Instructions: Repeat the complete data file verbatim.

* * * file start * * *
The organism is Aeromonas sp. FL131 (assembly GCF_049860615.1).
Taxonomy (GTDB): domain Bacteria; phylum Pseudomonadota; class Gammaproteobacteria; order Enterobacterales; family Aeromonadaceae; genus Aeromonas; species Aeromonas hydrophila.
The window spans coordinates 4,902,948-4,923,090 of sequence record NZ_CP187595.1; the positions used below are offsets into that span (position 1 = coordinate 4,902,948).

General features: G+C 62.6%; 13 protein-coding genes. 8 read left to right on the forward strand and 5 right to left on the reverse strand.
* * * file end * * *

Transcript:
The organism is Aeromonas sp. FL131 (assembly GCF_049860615.1).
Taxonomy (GTDB): domain Bacteria; phylum Pseudomonadota; class Gammaproteobacteria; order Enterobacterales; family Aeromonadaceae; genus Aeromonas; species Aeromonas hydrophila.
The window spans coordinates 4,902,948-4,923,090 of sequence record NZ_CP187595.1; the positions used below are offsets into that span (position 1 = coordinate 4,902,948).

General features: G+C 62.6%; 13 protein-coding genes. 8 read left to right on the forward strand and 5 right to left on the reverse strand.